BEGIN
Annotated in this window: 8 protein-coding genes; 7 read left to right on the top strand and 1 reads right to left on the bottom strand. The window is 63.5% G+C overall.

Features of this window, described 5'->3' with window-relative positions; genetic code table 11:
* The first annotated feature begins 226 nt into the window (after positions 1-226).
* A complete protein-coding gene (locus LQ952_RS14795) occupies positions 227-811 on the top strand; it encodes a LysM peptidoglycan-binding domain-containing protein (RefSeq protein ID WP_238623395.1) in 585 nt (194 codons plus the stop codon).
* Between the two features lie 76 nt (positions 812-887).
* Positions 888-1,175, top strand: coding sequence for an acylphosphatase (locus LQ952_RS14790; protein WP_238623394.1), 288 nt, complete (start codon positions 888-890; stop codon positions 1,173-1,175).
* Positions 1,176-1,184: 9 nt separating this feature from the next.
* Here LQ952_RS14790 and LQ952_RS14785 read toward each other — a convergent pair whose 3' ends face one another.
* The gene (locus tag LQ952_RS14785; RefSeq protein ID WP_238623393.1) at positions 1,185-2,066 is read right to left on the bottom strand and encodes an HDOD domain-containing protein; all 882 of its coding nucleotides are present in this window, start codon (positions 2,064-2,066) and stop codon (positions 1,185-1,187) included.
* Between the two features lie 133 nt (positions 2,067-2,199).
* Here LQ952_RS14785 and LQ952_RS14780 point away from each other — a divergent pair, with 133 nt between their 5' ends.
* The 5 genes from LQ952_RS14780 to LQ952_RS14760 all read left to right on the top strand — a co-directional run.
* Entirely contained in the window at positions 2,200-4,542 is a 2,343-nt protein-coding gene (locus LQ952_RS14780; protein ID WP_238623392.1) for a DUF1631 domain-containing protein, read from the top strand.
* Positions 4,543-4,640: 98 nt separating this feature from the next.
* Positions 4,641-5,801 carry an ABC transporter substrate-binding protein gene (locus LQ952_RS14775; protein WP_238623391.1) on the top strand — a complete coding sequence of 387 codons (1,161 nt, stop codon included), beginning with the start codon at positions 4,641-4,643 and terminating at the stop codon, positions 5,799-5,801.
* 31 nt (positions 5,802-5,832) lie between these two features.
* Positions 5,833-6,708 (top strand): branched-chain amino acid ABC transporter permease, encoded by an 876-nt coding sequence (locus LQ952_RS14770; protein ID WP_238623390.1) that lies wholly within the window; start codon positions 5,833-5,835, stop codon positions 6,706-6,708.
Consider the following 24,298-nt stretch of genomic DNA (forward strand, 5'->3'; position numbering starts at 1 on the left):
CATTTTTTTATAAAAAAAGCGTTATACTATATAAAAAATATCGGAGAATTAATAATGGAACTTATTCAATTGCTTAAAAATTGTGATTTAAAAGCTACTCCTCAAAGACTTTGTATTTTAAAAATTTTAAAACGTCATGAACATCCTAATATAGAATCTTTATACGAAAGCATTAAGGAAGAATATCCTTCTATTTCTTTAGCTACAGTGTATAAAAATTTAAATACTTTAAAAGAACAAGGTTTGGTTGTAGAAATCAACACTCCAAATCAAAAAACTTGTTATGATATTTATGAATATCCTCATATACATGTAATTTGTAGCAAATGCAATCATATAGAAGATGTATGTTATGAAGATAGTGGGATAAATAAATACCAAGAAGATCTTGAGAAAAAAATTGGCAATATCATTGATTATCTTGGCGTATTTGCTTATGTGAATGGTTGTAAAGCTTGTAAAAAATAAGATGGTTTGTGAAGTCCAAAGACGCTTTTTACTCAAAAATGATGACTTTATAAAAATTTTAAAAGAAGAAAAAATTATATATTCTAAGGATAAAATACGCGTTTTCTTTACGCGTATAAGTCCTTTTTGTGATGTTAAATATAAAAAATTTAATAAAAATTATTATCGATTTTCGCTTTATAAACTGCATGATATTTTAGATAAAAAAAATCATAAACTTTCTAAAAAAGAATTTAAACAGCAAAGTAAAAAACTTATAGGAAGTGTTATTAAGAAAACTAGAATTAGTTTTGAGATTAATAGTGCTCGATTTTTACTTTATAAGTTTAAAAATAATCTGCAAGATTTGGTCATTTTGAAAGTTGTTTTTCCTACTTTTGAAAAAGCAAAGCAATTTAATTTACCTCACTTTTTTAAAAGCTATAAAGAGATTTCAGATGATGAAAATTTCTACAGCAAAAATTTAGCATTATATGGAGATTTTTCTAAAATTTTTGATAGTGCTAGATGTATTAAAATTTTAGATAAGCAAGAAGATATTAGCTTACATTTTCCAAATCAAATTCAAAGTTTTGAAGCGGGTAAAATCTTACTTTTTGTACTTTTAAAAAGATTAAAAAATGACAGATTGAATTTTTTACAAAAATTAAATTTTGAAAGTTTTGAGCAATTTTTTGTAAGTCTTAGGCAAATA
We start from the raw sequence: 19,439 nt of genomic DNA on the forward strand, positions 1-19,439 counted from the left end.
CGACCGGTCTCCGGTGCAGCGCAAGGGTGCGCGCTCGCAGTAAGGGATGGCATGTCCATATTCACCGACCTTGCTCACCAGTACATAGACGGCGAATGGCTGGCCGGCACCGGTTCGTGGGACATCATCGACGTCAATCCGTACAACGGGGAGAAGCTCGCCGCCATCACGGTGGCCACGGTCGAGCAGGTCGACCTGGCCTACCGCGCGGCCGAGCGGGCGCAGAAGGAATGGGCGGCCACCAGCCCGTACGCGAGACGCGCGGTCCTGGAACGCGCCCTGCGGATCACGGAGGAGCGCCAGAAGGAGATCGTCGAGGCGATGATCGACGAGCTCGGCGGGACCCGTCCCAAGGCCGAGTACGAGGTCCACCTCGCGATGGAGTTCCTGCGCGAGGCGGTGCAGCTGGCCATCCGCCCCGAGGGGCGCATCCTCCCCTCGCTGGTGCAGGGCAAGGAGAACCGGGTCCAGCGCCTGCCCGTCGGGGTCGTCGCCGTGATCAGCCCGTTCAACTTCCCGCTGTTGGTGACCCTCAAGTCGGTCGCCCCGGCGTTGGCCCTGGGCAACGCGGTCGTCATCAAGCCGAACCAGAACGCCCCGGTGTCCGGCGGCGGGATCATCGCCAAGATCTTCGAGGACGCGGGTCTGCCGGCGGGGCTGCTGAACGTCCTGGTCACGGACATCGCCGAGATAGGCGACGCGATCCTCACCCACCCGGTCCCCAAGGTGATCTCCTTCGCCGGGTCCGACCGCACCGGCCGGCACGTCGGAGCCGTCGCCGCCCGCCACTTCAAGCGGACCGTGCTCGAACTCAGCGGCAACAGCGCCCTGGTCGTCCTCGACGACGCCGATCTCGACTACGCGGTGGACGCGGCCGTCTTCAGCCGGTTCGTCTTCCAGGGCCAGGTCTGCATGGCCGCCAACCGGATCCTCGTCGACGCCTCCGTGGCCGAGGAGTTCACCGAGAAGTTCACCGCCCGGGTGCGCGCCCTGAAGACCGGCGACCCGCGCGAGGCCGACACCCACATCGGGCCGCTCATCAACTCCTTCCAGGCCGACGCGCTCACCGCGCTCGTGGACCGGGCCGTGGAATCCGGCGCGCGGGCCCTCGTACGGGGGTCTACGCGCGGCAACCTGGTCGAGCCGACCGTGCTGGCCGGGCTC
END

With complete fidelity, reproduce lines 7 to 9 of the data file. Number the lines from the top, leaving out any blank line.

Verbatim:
* Positions 1,176-1,184: 9 nt separating this feature from the next.
* Here LQ952_RS14790 and LQ952_RS14785 read toward each other — a convergent pair whose 3' ends face one another.
* The gene (locus tag LQ952_RS14785; RefSeq protein ID WP_238623393.1) at positions 1,185-2,066 is read right to left on the bottom strand and encodes an HDOD domain-containing protein; all 882 of its coding nucleotides are present in this window, start codon (positions 2,064-2,066) and stop codon (positions 1,185-1,187) included.